Put in Belarus

Russian President Vladimir Putin today made the worst fears of the Belarusian opposition and the West a reality, assuring that Russia is ready to intervene in the former Soviet republic with police forces if the situation demands it.

Belarusian President Alexandr Lukashenko “stated that he would like us to offer him, in case of need, the necessary help. I told him that Russia will fulfill its obligations,” Putin said in an interview with public television.

Putin, who until now had not spoken out about the events in neighboring Belarus, admitted today that Lukashenko asked him for help when anti-government protests broke out after the controversial presidential elections on August 9.


The interview coincided with the announcement that the head of the Kremlin was visiting Crimea to inaugurate the largest highway on the peninsula.

The local and Belarusian press did not hesitate to recall the dispatch of the “little green men” – unmarked Russian special military units – to the peninsula in 2014 to consummate the Russian annexation of Ukrainian territory.

Then, the Russian intervention was condemned by almost the entire international community, while not even Putin’s biggest allies, including Lukashenko, recognized the annexation.

Putin, who has had his pluses and minuses with the Belarusian leader in recent years, bluntly explained that Lukashenko had asked him to form a “contingent (reserve) of members of the security forces.”

“And I did. But we also agreed that it will not be used as long as the situation does not get out of control,” Putin said in the interview with the television channel “Rossía 1”.

He specified that said forces will not be deployed as long as “extremist elements”, under the cover of “political slogans”, do not organize violent riots and “begin to burn cars, houses, banks and assault administrative buildings.”

“In the conversation we came to the conclusion that now there is no such need and I hope there is not. And that is why we do not use that contingent,” Putin insisted.


The head of the Kremlin admitted that Russia has “obligations” with Belarus within the framework of multilateral agreements and treaties – the Organization of the Collective Security Treaty (CSTO), the armed wing of the post-Soviet space – and bilateral ones, among which the State Union mentioned. Russian-Belarusian, which Lukashenko refused to sign last year.

He stressed that these treaties oblige their member states to “help each other in defense of sovereignty, external borders and stability.”

“There is no need to hide anything. It is written there,” he added.

The State Union includes a common defense policy and the obligation to defend “the integrity and inviolability of the territory of the Union.”

As for the OTCS, a kind of post-Soviet Warsaw Pact, Russia could intervene militarily in Belarus, but only if Minsk requests it in the event of “external aggression”.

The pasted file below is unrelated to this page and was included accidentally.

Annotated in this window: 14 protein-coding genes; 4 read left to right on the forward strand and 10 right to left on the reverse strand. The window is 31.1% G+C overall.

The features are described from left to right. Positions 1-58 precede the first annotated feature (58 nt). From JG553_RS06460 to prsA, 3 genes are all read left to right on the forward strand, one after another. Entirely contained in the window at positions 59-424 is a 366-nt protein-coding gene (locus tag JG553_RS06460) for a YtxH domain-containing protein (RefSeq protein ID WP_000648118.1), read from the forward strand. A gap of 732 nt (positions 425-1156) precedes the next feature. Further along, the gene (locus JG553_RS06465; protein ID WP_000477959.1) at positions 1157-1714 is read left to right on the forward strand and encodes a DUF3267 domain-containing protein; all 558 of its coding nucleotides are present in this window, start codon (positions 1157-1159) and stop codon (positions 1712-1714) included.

The Russian press warns that a Russian intervention would require the support, albeit tacit, of the other members of the organization, Kazakhstan, Armenia, Kyrgyzstan and Tajikistan, countries that, therefore, would be subjected to great international pressure.


Regarding the current situation, Putin stressed that things in Belarus are normalizing and expressed confidence that the country will regain stability.

“I hope that all problems, and there are, of course, if not people would not go out on the streets, that is something totally evident, they are fixed within the constitutional and legal framework, and by peaceful means,” he said.

He called on all parties to show “common sense” and find a way out of the Belarusian crisis “without extremism”.

In addition, he defended the actions of the Belarusian security forces, which he described as “quite contained”, and recalled the disproportionate use of force by the police in Western countries.

He also criticized the attitude of the Western powers, which he accused of trying to influence the ongoing events in Belarus, against which Russia has maintained a more “moderate” and “neutral” behavior.

Putin thus supported Minsk’s official line that the US and European countries are trying to destabilize the regime by sponsoring protests, something that Lukashenko accused Russia of throughout the election campaign.

“What happens there is not indifferent to us. It is a very close country, it may be that it is the closest country to us,” he said.


Putin also considered that if people go out, “everyone must take it into account, listen and react.”

And he recalled that Lukashenko was willing to study the possibility of undertaking a constitutional reform and calling new parliamentary and presidential elections under the new Constitution.

Meanwhile, he specified, “one cannot go outside the framework of the current Constitution,” in clear allusion to the opposition coordinating council, which Minsk considers unconstitutional.

In this regard, Lukashenko assured that “no one from the Government” will sit down to negotiate with the “brats” who are protesting in the streets and that the only possible dialogue is with workers, students, specialists, teachers and doctors.

“If there are people in their right mind in the opposition who see their country as free and independent, let them express their opinion, but not in the street. Under pressure from the street there will be no dialogue in Belarus,” he said.

Lukashenko, in power since 1994, admitted that “everyone wants a new political system,” so he encouraged Belarusians to submit proposals for constitutional reform.

And to the young people protesting in the streets, whom he threatened to abolish the extensions for military service, he reminded him that he has the support of 3 million people, including veterans, specialists and pensioners.

“They do not want to study, because to defend the mother country. It is in danger,” he said.

Paulo Bentu

Visiting Fellow

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